CUFI Hosts Event on Israel and Africa

On Thursday, March 23, Dumisani Washington gave a presentation to a group of students and community members in Coffman Memorial Union. The talk centered on Israel’s relationship with the African continent, both historically and presently. The event, sponsored by Christians United for Israel, was the third stop on a short university speaking tour by Washington, after speaking at the University of Michigan and Jackson State University.

Dumisani Washington appears to be a busy man.

Washington is Senior Pastor of The Congregation of Zion in Stockton, California. He is also the National Diversity Outreach Coordinator for Christians United for Israel, and he serves as the Director for the Institute for Black Solidarity with Israel. Additionally, Washington is President of the Zion Academy of Music, and he has authored two books—Zionism and the Black Church: Why Standing with Israel Will Be a Defining Issue for Christians of Color In the 21st Century and The Diaspora: Discovering Israel’s Multiethnic Identity and Her Prophetic Return to the Land.

Washington spoke extensively about the history of relations between African nations and Israel. He went through a detailed history of Israel as it relates to Africa, from before Solomon and Sheba and the Ethiopian Eunuch of the New Testament, to conflicts of the 20th century.

Washington spoke highly of local pastor, Rev. Francis Tabla, who founded the Africa Night to Honor Israel, which has been held in Minneapolis for several years. He also mentioned San Antonio mega-church pastor John Hagee, who founded Christians United for Israel in 2006. Hagee is quite controversial in the Christian community, as he has run counter to traditional Christian teaching in implying that Jewish people have access to salvation apart from Jesus.

In a Houston Chronicle interview, Hagee said, “I believe that every Gentile person can only come to God through the cross of Christ. I believe that every Jewish person who lives in the light of the Torah, which is the word of God, has a relationship with God and will come to redemption.”

Washington then provided a history lesson of Israel from its foundation in 1948. Major events he cited included the Suez Crisis of 1956, the Six-Day War of 1967, the Yom Kippur War of 1973, and the “Zionism is Racism” UN Resolution.

Washington asserted, “Every time you hear about an Arab-Israeli Conflict, it’s the same war. What started in ‘47-’48 continues now. It’s not about land; it’s not about settlements— it’s about the fact that there’s a Jewish state.”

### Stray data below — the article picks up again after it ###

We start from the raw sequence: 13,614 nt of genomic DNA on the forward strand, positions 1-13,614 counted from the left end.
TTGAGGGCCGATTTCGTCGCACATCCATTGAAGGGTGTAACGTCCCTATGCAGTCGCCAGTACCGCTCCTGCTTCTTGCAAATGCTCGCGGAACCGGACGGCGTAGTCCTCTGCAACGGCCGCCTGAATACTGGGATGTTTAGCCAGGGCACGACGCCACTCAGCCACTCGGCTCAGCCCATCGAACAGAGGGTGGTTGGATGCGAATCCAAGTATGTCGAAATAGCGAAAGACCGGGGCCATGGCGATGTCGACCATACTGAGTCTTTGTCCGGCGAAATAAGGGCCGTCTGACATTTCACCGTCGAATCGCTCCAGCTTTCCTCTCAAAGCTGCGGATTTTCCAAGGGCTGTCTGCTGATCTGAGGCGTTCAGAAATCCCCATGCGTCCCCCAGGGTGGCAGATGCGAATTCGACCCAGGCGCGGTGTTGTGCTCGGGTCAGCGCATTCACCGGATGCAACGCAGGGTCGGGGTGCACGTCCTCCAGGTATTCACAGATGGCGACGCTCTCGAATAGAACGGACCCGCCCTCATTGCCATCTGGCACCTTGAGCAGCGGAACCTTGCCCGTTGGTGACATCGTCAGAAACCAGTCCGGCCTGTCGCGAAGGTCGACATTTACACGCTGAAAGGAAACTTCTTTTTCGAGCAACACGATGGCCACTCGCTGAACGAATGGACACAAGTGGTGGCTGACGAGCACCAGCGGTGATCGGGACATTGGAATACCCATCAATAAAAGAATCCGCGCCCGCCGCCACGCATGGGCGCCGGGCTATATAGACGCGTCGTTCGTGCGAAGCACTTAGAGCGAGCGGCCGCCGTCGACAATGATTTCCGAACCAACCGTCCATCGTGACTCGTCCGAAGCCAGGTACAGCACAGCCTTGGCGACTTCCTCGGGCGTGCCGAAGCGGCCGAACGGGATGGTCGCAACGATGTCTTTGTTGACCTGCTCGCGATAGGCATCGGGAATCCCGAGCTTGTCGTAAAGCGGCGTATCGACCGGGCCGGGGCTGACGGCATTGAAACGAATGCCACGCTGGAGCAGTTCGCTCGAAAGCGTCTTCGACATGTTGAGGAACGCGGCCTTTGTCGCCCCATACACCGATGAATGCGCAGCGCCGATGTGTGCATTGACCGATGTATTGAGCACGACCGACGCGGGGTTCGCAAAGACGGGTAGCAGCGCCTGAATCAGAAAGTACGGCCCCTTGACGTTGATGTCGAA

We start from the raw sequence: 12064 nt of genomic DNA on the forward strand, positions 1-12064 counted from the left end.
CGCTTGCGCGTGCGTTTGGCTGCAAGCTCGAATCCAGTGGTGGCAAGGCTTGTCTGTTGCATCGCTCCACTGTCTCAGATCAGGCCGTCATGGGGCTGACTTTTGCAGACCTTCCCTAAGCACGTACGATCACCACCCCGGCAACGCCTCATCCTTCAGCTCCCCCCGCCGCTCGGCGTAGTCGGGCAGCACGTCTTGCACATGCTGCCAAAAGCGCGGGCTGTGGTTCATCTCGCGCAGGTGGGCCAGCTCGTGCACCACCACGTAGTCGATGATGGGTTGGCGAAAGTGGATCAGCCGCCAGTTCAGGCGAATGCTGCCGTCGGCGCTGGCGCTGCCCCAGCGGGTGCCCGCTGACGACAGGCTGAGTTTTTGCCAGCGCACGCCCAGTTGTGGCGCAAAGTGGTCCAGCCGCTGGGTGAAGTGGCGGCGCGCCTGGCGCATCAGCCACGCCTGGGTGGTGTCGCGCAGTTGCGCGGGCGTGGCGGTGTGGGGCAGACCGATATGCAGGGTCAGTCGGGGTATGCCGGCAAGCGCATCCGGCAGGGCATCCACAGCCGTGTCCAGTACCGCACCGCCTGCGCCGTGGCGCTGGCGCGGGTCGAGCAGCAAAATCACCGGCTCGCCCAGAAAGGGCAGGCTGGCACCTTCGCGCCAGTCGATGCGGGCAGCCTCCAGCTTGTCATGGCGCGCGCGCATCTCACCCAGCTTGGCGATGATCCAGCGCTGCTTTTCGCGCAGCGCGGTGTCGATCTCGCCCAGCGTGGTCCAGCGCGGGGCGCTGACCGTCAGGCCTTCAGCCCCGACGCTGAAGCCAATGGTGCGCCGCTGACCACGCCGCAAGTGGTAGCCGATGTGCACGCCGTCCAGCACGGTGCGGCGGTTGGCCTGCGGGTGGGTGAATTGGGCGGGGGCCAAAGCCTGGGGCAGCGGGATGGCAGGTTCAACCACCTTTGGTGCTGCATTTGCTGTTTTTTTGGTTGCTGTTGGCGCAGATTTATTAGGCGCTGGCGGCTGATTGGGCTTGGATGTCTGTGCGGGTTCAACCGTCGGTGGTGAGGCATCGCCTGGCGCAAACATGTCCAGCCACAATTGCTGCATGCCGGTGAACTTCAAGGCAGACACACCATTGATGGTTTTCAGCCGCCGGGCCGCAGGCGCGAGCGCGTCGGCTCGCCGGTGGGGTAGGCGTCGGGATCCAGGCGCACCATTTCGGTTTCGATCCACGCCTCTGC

Washington also spoke out against the Boycott, Divestment, and Sanctions movement and noted that it is currently the largest non-profit organization in South Africa. BDS is a movement devoted to punishing Israel until it meets certain criteria. The movement positions itself as an equality-seeking, humanitarian cause.

Referring to the BDS movement among college students in South Africa, Washington said, “[BDS] is using them as black props while they demonize the only free democracy in the Middle East.”

Washington concluded his presentation with a video clip of Israeli Prime Minister Benjamin Netanyahu praising Africa and speaking diplomatically about strengthening the ties between Israel and the continent of Africa.

On this, Washington said the African-Israeli relationship, “is thousands of years old, that God himself is rebirthing and reorganizing and reconstituting in a very real way.”

Kelsey Hasz, a UMN student who recently visited Israel, attended Thursday’s event and shared her thoughts.

“I think events like this are important because people are apathetic about a majority of things. If something doesn’t directly affect their life or disrupt the comfort they are living in, then it is of no value to them,” Hasz noted.

She continued, “I am not even saying you need to agree with the side the speaker was on, but to engage and form opinions, become involved in world issues, and to just be aware of what is going on is so important.”

While global conversation often revolves around peace between Israel and Palestine, Hasz does not seem too optimistic about that possibility.

“If peace is what both parties were looking for, I think peace would be an option. But that isn’t the case. People are looking for the eradication of not only the country but of the Jewish people as a whole,” Hasz said.

However, Hasz was optimistic when looking back at Israel’s history.

“I want people to know how much of a miracle the country is. Everything in their history says they should not exist today… They are advanced in technology, in their military strategy, in their democracy, and in their humanitarian aid,” she explained.

Dumisani Washington certainly shares Hasz’s sentiment, as he envisions a bright future for Israel, and he sees Africa playing a major role in this future prosperity.



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